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Iraqi, 17, held for 'bomb attack plot' in Germany or Britain

The suspect was first arrested on February 13 [Getty]

Date of publication: 8 March, 2018

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Germany has remanded in custody a 17-year-old Iraqi suspected of having planned an explosives attack for the Islamic State militant group in Germany or Britain, prosecutors said on Thursday.
A 17-year-old Iraqi suspected of planning an explosives attack on behalf of the Islamic State militant group in Germany or Britain, was remanded in custody, German prosecutors said on Thursday.

The teenager, identified only as Deday A., hoarded a large amount of pyrotechnics at his home and allegedly planned to use the black powder to make an explosive device, federal prosecutors said.

The suspect, who was first arrested on February 13 in the state of Hesse, faced a judge on Wednesday who ordered him remanded in pre-trial custody on charges of having planned an attack.

"The accused is alleged to have procured explosives to commit an Islamist attack in Germany or Britain," the prosecutors said in a statement, adding that he was a suspected member of IS.

German authorities have been on heightened alert since IS claimed a lorry assault on a Berlin Christmas market in December 2016 which killed 12 people.

Dozens of suspects have been arrested or charged over alleged terror plots.

In late January, Germany's Defence Minister Ursula von der Leyen warned the war against the Islamic State group is not over, even if the militants have been "largely defeated militarily”.

The battle must continue and IS must not be allowed "to retreat into safe havens", she said.

'False flag'

Germany has taken in more than one million asylum seekers since 2015, many from Syria, Iraq and Afghanistan, sparking an anti-foreigner backlash and a spate of racist hate crimes.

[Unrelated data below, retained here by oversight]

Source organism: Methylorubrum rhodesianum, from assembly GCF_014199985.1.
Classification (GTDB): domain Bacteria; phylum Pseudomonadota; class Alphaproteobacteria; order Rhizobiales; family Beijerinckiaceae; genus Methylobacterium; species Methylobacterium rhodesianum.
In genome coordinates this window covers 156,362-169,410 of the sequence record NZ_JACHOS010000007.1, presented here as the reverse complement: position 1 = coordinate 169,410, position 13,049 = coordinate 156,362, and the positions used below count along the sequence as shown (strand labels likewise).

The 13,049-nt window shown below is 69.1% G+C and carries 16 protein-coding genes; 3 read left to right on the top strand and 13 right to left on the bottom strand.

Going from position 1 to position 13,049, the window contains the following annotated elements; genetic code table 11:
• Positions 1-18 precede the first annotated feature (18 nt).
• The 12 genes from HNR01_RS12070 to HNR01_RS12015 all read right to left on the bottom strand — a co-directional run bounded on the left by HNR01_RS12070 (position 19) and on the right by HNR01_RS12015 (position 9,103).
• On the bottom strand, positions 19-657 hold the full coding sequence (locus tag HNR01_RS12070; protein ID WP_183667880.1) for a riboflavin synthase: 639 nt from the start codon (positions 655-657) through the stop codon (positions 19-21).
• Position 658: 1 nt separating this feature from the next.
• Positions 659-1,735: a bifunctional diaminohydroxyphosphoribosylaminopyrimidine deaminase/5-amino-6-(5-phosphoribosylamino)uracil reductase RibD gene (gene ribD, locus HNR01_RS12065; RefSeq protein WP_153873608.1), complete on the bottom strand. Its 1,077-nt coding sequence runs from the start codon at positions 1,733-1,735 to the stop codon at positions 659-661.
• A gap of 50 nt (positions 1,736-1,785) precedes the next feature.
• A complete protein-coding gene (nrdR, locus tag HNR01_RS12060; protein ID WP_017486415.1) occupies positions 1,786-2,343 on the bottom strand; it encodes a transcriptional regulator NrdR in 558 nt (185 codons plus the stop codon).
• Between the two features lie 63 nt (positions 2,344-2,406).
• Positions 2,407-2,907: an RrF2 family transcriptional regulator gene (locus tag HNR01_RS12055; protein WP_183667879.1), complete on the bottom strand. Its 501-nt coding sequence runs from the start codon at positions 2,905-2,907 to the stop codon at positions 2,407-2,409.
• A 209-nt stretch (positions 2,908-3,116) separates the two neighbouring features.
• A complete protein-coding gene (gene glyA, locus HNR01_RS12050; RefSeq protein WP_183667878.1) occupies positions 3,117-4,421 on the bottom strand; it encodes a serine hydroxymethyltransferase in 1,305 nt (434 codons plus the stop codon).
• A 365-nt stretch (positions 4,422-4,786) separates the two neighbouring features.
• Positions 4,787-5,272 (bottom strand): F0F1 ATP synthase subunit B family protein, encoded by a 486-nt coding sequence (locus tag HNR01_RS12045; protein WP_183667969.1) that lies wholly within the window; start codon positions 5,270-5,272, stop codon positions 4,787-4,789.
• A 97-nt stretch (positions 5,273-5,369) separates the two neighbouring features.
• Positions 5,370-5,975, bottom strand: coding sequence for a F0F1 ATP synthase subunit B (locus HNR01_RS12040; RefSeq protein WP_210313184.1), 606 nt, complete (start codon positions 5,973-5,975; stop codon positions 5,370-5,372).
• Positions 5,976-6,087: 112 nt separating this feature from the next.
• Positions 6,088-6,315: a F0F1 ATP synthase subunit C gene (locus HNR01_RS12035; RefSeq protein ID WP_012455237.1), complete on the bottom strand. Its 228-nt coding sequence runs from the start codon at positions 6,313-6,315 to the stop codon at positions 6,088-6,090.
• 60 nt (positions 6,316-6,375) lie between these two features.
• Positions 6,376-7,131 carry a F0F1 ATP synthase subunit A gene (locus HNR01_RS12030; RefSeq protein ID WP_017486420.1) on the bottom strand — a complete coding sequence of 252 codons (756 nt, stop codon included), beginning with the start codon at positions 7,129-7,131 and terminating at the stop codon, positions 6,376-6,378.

But concerns were raised in May when two German soldiers were revealed to have posed as Syrian migrants to plot the false-flag assassination of pro-refugee politicians.

The suspect, identified only as Maximilian T., aged 27, was detained from the same Franco-German army base near Strasbourg where his co-conspirator, Franco Albrecht, was also stationed.

The pair had drawn up a list of pro-refugee politicians to kill, including former German President Joachim Gauck and Justice Minister Heiko Maas.

Albrecht was set to carry out the attack while Maxilimilian T., who served in the same infantry battalion, created the death list and helped procure a French-made handgun from Vienna.

Another man, 24-year-old student Mathias F, was also arrested for planning the murder, which the group had hoped would "be seen by the population as a radical Islamist terrorist act committed by a recognised refugee", prosecutors said.

Both Maximilian and Albrecht were part of online far-right extremist chat groups, while it has emerged that the latter expressed extremist views in a 2014 master's thesis which theorised that immigration would end Western civilisation.

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